The UK's Crown Prosecution Service is to hold discussions with the legal professions, academics and representatives from Facebook and Twitter, on free speech via social media.
It follows the Director of Public Prosecutions (DPP) in the UK telling the BBC that "the right to be offensive has to be protected".
The discussions follow a series of high profile incidents in which some users of social media have been jailed for comments posted online.
The comments made by the users would be deemed offensive by almost everyone, but the argument being made seems to be that these people were still entitled to their views.
They include comments about a missing, presumed murdered, child, that saw a Facebook user jailed for 12 weeks. Other cases referenced are:
On average there are approximately 50 complaints a week in the UK about posts on social media channels and the DPP suggests that current legislation makes it difficult for prosecutors to apply the law reasonably.
He says the UK may look to introduce a split system that accounts for whether comments represent a "credible threat", with others classified as "offensive or grossly offensive".
Social media channel representatives are being invited because some consider they should be asked to enforce swifter moderation and for the swifter removal of offensive content.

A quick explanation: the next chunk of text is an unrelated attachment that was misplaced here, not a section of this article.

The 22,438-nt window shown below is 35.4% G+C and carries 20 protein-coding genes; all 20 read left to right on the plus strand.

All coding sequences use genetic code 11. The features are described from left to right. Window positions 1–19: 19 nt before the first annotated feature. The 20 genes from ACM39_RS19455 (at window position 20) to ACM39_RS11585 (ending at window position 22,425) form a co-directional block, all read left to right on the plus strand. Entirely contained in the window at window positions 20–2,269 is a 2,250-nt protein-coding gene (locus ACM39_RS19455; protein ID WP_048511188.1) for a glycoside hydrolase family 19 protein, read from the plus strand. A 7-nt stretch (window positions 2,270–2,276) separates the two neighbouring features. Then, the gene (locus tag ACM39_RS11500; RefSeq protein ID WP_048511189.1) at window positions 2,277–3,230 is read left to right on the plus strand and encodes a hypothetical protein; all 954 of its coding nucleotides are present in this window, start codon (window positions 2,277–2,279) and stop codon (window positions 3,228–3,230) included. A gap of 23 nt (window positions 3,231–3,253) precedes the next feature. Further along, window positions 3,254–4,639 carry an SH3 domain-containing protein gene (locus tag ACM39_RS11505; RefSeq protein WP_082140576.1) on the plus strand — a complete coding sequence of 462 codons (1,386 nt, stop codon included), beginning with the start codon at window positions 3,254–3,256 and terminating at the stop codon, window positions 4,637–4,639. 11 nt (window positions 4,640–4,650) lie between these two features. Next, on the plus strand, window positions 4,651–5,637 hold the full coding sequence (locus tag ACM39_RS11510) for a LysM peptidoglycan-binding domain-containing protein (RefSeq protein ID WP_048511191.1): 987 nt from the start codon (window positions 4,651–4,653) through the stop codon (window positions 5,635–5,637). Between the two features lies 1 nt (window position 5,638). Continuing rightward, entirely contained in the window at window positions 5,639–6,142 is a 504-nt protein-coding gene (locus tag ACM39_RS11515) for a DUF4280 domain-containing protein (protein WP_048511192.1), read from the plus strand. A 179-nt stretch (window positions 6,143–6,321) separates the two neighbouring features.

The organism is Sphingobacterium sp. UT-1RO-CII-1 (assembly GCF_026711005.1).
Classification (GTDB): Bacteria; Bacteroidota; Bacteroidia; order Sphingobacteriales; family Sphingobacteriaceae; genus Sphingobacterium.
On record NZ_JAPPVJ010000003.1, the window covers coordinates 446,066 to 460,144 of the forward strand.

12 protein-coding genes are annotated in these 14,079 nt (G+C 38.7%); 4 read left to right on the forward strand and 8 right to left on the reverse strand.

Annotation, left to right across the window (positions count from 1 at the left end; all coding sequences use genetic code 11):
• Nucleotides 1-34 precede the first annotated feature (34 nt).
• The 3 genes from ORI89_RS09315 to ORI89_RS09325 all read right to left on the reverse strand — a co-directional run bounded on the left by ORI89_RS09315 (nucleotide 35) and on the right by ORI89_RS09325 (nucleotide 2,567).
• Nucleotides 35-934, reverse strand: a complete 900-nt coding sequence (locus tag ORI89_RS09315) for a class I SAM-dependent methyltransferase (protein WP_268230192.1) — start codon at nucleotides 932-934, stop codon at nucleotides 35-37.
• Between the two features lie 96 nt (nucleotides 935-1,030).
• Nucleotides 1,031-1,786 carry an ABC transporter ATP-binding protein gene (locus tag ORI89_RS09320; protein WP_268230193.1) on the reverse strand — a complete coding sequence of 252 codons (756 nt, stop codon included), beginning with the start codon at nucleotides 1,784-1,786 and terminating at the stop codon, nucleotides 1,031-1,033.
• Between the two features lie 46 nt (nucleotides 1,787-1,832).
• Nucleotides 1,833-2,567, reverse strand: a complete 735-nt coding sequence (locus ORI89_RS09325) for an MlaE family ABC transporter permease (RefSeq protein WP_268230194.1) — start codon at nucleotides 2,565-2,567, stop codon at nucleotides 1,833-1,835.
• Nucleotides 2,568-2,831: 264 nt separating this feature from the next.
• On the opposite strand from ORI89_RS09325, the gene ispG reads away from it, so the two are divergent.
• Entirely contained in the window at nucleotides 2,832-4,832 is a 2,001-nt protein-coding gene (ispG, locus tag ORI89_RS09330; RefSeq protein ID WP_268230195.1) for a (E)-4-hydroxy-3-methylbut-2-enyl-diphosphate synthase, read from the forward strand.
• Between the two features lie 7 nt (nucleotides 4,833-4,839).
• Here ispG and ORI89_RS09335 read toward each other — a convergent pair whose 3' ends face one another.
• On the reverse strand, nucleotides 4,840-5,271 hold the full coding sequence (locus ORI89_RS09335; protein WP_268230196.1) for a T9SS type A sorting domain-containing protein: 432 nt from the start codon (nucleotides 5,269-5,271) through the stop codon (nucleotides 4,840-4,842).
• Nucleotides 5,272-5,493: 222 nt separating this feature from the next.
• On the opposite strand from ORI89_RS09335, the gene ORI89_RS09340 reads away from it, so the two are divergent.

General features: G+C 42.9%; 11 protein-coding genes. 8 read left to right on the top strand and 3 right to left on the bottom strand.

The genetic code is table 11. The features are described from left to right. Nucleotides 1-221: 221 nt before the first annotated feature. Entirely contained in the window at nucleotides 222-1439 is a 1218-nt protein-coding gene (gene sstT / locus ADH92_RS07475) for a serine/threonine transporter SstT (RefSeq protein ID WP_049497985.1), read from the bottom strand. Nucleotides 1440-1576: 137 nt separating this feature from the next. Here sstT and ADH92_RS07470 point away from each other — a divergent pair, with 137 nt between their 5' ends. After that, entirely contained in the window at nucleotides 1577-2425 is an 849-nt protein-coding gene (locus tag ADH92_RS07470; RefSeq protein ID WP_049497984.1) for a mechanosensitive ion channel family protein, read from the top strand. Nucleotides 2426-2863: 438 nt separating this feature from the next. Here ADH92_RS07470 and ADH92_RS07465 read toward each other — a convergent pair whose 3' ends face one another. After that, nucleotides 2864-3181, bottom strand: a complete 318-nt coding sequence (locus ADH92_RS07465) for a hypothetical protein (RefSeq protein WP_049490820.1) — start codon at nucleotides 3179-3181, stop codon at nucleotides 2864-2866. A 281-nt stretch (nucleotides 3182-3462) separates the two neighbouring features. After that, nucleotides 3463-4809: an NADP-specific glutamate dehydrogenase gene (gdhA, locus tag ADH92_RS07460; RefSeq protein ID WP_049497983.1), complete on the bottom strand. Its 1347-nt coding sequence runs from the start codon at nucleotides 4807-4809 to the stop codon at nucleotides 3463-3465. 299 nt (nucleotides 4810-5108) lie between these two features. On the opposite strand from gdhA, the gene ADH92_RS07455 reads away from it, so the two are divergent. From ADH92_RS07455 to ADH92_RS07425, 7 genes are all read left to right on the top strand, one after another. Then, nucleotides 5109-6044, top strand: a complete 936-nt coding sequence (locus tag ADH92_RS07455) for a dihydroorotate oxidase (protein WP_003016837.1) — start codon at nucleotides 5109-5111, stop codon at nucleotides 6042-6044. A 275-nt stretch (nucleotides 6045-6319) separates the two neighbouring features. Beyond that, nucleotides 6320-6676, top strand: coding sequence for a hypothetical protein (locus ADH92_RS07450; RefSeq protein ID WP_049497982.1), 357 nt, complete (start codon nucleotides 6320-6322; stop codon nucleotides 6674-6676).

The BBC has said that it has been contacted by some UK Police forces who believe their time is being wasted on 'petty rows online'.
The DPP said that he believes the threshold for prosecution must be high and that free speech must be protected when you live in a democratic country.
He said "People have the right to be offensive, they have the right to be insulting and that has to be protected".
This could prove a very interesting change in direction indeed, and will of course be of interest to all those posting social media content, whether you're an individual with a personal account or a multi-national company using social media for marketing or customer services.
We'll keep watching this one for news and developments and bring them to you as soon as possible.